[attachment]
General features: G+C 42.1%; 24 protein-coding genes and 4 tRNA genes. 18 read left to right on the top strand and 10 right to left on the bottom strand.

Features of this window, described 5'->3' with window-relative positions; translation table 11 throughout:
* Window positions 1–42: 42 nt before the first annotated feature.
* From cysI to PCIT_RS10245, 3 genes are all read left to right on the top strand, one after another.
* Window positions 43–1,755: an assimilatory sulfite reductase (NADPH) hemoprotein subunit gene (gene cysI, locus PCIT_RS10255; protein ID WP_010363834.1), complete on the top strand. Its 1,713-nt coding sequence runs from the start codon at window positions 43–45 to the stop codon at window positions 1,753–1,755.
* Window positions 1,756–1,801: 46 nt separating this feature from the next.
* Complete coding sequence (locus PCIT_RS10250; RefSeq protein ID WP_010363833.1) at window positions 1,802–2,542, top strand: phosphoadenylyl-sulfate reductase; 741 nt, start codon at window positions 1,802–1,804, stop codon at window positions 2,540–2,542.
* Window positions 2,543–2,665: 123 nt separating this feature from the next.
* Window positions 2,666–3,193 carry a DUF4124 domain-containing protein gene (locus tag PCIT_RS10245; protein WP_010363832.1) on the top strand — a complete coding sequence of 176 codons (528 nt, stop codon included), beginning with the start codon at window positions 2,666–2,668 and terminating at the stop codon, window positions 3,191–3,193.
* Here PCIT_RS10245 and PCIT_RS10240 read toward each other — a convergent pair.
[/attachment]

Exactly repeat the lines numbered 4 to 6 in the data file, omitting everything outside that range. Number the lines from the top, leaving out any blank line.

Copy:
* From cysI to PCIT_RS10245, 3 genes are all read left to right on the top strand, one after another.
* Window positions 43–1,755: an assimilatory sulfite reductase (NADPH) hemoprotein subunit gene (gene cysI, locus PCIT_RS10255; protein ID WP_010363834.1), complete on the top strand. Its 1,713-nt coding sequence runs from the start codon at window positions 43–45 to the stop codon at window positions 1,753–1,755.
* Window positions 1,756–1,801: 46 nt separating this feature from the next.